Here are the following key points as to why:


By definition, foreign exchange rates are a zero-sum game, so currencies have a zero expected return.


There is no evidence that foreign exchange rates can be reliably predicted.


Diversification works whether we like it or not.


Maintaining discipline, as always, is a key ingredient of a long-term, successful investment experience.

12) The general investing background information on IFA's website is incredibly detailed and useful. Probably most people who become your clients don't even read a fraction of it, while those who do are probably do-it-yourselfers like me. I really love the website, but aren't you worried you are giving away the shop?

Are we worried we are giving away the shop? Sometimes, but in reality no, we are not giving away the shop. The data, studies and theories exist independent of IFA Canada and thus the shop was never ours to give away. To more fully address the question, investors will fall into three categories in no particular order:

A. DIYs such as yourself.

B. Those who need help, but know the industry is in conflict with them.

C. Those that need help, but don't know about what.

By setting up IFA Canada in the manner in which we have, we are "giving away the shop" but we are resolved that investor education is the most important goal. If any of the above groups learn from IFA Canada then we have accomplished our first priority. If they need or want help our Certified/Broker Dealers are there to provide low cost, high level help in developing their risk adjusted Index folio.

There is one other group using the IFA Canada.com site and this helps to achieve our goal, but in a more round about way. 10-15% of investors are other investment advisors, managers or sales people attempting to figure out what we are doing. If they take our data and use it with their clients so be it. They are helping to educate investors and that is our goal. If the really believe and understand then they may wish to join us rather then try to copy us.

13) Your risk capacity survey on the website includes questions on investment knowledge and reactions to market swings/drops. I presume the implication is that if the investor is ignorant and nervous, he/she gets shunted into a low risk portfolio, which may not be able to meet the investor's long term goals. Shouldn't financial advisers be more like doctors, telling people to take their medicine as their health demands, not as the they feel?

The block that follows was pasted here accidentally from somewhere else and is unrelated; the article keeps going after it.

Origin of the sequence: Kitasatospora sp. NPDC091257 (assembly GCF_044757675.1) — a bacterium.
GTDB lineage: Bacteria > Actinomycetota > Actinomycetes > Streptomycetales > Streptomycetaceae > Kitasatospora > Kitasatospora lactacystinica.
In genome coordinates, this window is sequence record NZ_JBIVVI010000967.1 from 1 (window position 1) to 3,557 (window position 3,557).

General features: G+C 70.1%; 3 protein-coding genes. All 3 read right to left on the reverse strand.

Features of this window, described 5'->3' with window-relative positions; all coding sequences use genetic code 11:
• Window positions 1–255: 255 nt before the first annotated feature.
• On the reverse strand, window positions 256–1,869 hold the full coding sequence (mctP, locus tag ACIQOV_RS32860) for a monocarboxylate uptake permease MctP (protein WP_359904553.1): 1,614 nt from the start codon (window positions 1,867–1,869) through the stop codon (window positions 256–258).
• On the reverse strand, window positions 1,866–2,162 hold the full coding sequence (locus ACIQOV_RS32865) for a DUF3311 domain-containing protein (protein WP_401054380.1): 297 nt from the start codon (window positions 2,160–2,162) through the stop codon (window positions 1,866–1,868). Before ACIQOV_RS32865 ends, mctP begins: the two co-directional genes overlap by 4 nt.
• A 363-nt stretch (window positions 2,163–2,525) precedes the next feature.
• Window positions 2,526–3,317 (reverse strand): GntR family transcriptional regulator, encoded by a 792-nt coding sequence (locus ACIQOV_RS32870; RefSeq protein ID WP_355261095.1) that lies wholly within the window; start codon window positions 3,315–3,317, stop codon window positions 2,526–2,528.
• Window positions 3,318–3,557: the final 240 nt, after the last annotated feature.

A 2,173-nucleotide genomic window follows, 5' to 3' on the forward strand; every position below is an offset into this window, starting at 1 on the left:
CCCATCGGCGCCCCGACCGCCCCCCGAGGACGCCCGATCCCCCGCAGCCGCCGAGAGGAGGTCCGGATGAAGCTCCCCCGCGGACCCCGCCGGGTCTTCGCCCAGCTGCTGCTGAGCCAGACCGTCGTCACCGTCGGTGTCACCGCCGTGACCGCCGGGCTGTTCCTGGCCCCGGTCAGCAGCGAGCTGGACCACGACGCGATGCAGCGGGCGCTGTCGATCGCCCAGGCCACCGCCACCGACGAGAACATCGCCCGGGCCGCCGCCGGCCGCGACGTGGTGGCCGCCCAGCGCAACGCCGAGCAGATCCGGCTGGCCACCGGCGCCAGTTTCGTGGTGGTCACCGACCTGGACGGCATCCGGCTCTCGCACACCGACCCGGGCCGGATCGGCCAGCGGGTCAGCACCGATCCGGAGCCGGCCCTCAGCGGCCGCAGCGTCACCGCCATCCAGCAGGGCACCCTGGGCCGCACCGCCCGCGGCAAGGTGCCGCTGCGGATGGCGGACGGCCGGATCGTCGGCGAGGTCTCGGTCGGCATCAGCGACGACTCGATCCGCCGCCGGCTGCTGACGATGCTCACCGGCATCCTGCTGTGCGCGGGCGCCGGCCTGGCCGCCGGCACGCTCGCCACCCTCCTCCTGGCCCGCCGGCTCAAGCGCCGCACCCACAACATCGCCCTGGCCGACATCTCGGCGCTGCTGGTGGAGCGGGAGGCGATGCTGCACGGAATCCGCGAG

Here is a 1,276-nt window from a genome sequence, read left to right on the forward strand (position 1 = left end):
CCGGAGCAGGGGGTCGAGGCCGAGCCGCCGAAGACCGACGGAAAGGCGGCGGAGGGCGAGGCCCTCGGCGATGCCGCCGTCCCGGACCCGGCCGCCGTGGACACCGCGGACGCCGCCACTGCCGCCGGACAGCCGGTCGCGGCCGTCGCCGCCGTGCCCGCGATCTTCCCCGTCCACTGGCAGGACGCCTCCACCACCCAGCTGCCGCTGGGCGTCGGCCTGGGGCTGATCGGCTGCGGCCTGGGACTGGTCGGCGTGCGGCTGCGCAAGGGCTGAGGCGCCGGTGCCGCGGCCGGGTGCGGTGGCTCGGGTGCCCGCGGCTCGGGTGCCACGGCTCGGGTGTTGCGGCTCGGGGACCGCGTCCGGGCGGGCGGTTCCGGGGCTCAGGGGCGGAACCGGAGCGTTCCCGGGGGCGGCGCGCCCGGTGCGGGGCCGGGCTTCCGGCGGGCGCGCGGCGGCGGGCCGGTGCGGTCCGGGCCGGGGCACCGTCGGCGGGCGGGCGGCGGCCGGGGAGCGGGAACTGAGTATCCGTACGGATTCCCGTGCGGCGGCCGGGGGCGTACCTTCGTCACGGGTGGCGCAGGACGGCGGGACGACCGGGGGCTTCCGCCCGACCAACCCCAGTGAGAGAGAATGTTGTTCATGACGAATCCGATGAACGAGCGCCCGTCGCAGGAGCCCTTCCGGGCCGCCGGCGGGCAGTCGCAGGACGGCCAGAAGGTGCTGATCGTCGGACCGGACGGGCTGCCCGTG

Wow, another great question to which a new thesis could be written. The full answer is here http://www.ifa.com/book/book_pdf/10_risk_capacity.pdf but for purposes of the Q and A, I will outline the theory for our Risk Capacity Survey. There are 10 dimensions of risk which have been identified by theorists and academics. Five have to do with portfolio risk and five with the particular investor attempting to choose a portfolio in which to invest. (Investor Capacity) The five IFA Canada are most concerned with are Investor Capacities. These capacities are time, knowledge, attitude, income and net worth. Your question deals with attitude. You ask if some are ignorant or nervous if they are shunted to a low risk portfolio and that is just not so. The attitude dimension attempts to assess the aversion to risk an investor has, their ability to stomach inevitable declines with the knowledge that risk is the currency returns are purchased with. While a low attitude towards risk will move one down the scale from 100, it only amounts to a small % move and not a full out drop to a lower level. To use your analogy of a doctor, consider a person who has an aversion to needles or cannot swallow large pills. Does the doctor tell them to "do as the feel"? No, they will work out solutions based upon knowledge and the other information gathered to diagnose and create an environment which allows the long term goal to be met, while still allowing the patient to "feel good". Perhaps the pill is broken down, or the needle given in smaller doses over time. It may not be perfect, but two greatly needed goals are met.

1. The patient gets what they need and

2. They do feel good about what they needed and the way it was delivered and become open to new concepts and ideas that they were afraid of before.

Michael's titles and contact details:

Michael J. Hill, CIM, CFP mjh@dethomaswindsor.com
President IFA Canada

De Thomas Financial Corp. (Windsor)

Visit us at www.dethomaswindsor.com
Ph 519-973-5719
Fax 519-973-1845

Friday, 12 October 2007

Bond Index ETF/Funds vs Bond Ladder

A little while back, Mike from QFP asked me to compare my experience using a bond ladder for the fixed income component of my portfolio versus bond funds, which I have just started using this year in the form of ETFs. Good question, here are my thoughts.

Bond Ladder
My holdings look like this:
  • More than ten individual bonds;
  • Different issuers, corporate only, none government, Canadian only, no foreign;
  • Staggered Maturity approximately (at various times throughout the calendar year) one year apart, from 2008 up to 2026
  • Held across two LIRAs and an RRSP